Dardia to Represent Alumni on Board of Governors
August 30, 2017
Michael Dardia (cohort '89) will join the Pardee RAND Board of Governors as the new alumni representative, beginning his term this November. Since March 2016 Dardia has been vice president of finance and assistant treasurer for the New York Public Library. He is responsible for the institution’s budget and financial planning and analysis.
Prior to his time at the Library, Dardia spent nearly three decades bringing financial acumen to mission-driven organizations, such as the Citizens Budget Commission, the nonprofit SPHERE Institute, and the Public Policy Institute of California. From 2004 to 2014, Dardia worked as a deputy director in the New York City Office of Management and Budget, overseeing both expense and capital budgets for the city’s housing and economic development agencies, as well as task forces responsible for macroeconomic and tax revenue forecasts covering the city’s $70 billion budget.
Before earning his Ph.D. from Pardee RAND, Dardia graduated from Stony Brook University with an M.S. in management and policy analysis. He is a member of the New York City Council Task Force on Economic Development Tax Expenditures, a senior fellow at NYU’s Wagner School of Public Service, and has guest lectured at both Columbia University’s School of International and Public Affairs and the MIT Department of Urban Studies and Planning.
He recently participated in a Q&A session with Pardee RAND's new development officer, Chandra Luczak.
How did your education at Pardee RAND help you in your career?
It helped me immensely. The intellectual rigor, time management, learning to work as part of a team. You’re always playing at the top of your game and everyone expects you to do that. We can talk about the analytic skills, but what makes RAND unique and special is learning to work in the internal labor market so you think of yourself the way you need to in the real world. Once you’re on a team, it teaches you how to be a valuable member of the team. I learned so much from people with backgrounds and areas of expertise different from my own.
What do you think is the most critical issue facing the world — and policymakers — today?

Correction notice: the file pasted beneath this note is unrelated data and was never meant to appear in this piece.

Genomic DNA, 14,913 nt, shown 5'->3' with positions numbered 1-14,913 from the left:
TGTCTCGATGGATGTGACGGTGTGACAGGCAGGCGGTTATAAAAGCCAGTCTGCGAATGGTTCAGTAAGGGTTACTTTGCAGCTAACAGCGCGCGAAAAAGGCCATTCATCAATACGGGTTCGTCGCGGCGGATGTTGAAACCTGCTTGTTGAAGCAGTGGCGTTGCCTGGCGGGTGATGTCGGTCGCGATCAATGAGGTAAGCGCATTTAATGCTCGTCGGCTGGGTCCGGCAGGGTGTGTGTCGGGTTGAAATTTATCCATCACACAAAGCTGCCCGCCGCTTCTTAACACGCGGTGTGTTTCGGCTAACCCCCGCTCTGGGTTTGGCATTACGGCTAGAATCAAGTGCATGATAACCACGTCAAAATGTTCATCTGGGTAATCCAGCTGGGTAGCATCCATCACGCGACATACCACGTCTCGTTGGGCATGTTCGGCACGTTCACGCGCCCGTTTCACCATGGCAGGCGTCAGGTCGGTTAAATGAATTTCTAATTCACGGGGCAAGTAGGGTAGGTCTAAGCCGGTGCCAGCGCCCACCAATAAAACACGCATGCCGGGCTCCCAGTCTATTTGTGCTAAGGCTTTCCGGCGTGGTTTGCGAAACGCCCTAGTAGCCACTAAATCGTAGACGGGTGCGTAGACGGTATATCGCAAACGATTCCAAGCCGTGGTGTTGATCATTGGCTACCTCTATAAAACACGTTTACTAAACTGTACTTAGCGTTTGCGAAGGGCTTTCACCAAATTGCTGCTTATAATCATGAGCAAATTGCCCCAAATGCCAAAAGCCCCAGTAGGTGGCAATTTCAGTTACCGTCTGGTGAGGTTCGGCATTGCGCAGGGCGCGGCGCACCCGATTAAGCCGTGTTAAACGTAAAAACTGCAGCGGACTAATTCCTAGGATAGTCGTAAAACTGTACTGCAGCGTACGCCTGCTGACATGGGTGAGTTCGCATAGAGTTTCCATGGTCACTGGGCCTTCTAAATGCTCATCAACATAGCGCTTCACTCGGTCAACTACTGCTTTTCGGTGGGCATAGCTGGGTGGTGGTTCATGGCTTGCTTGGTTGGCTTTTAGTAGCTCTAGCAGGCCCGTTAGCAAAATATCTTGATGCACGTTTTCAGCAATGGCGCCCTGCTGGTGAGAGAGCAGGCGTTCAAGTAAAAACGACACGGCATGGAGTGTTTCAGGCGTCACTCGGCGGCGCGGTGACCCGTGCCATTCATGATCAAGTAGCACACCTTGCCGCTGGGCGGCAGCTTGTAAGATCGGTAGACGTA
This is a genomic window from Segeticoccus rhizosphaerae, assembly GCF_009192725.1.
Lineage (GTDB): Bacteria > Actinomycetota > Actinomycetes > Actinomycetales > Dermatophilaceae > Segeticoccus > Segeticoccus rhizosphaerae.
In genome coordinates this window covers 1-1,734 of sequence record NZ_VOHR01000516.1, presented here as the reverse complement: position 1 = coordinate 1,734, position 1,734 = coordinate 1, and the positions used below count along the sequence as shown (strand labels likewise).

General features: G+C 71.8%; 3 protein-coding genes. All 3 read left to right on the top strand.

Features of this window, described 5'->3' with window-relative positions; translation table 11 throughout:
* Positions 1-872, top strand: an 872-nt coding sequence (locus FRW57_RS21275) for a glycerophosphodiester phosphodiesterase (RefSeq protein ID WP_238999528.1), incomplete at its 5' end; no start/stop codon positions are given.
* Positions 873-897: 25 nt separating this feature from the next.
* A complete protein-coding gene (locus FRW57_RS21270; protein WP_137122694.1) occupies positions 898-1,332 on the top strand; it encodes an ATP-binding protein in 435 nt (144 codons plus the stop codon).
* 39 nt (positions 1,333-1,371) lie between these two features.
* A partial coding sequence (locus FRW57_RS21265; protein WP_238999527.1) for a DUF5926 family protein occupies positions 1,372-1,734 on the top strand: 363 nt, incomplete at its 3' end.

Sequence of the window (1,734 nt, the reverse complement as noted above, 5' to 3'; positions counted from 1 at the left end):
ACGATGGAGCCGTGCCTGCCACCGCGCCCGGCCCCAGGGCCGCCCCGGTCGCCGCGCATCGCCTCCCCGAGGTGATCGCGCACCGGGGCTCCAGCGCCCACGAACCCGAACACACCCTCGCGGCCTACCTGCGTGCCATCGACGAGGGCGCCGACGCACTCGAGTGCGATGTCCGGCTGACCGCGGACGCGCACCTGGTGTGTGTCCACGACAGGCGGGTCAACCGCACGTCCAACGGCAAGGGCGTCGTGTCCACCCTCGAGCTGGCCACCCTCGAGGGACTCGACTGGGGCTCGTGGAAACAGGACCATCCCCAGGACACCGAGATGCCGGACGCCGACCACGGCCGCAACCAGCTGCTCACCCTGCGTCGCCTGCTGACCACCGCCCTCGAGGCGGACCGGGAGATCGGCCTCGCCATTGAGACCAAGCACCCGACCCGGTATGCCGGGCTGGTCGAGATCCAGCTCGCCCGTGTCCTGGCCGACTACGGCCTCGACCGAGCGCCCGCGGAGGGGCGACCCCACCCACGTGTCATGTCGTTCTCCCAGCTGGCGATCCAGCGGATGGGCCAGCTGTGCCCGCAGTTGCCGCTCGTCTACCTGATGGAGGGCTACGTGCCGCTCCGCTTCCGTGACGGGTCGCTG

If I had to choose one, I’d say demographic issues and aging. Our healthcare systems aren’t set up to handle an aging population; social security and welfare programs are underfunded; labor markets aren’t set up well to use older workers effectively. With tough problems, often the large issues that aren’t going to blow up in your face are the ones that won’t be dealt with and will impact society the greatest. On one hand they’re easy to predict, but they also mean that no one is compelled to take short term pain. For example, in the mid-80s when people started focusing on shortfalls in social security, they extended the retirement age slowly so it wouldn’t affect anyone immediately. The government took a step early and it bought time. We all declared victory and stopped there.
Who is someone you admire for being the answer to a particular policy problem?
I really admire Paul Volcker, who coined my favorite phrase: “Vision without execution is hallucination.” When Volcker was at the Fed in the early 80s, he did the thing that wasn’t the most popular (in stamping out inflation). Here we are 35 years later, and we had an amazing run of low interest rates for the last 35 years. He did the right thing against intense acrimony.
What about Pardee RAND inspires you to give back (as a volunteer and/or philanthropically)?
I give back because of all the reasons I’ve noted about how special the place is. The grad students do important service in whatever part of the policy world they end up engaging in. There are so many different policy arenas that need the critical eye and engaged approach that Pardee RAND offers.
Who were your favorite professors at Pardee RAND and why?
A lot of the faculty were terrific. I particularly remember Dick Neu, who taught macroeconomics, ran projects, and worked on the national intel council; He was a really fun guy and he and his wife Ginny would host people for Thanksgiving dinners if anyone wasn’t headed home for the holiday. I went to one and he would pull together wonderful groups of people.
What is one of your favorite memories from your time at Pardee RAND?
I have so many fond memories!
I remember when the Academic Advisory board would meet there would be a dinner that included students. This was where I met Tom Schelling and people with Nobel prizes and who were very well known in their fields, and who would sit down with a bunch of grad students. They were genuinely interested in what we were up to. I’m just a kid from Queens and the first of my family to go to college, so to sit with people like that was a pretty special thing.
For my dissertation, which was a survey of defense subcontractor plants, I went to 40 plants in the LA area. It was a hands-on exercise with Kevin McCarthy - we were driving out to all these plants, getting tours and having hour-long interviews about maintenance and critical skills. That was interesting, and speaks to a RAND attribute, which is going out and learning a lot and then coming back to turn those lessons into real analysis.
How much time did you spend at the beach versus at RAND? What were your favorite beach activities?
You didn’t go to the beach as much as you think you should have (especially as a New Yorker). But among my fondest memories is playing beach volleyball on a Saturday with a bunch of fellow students, having lunch at the pier, and then returning to our cubicles in the old extension building refreshed from the volleyball and the good company. It was a Saturday ritual that meant a lot.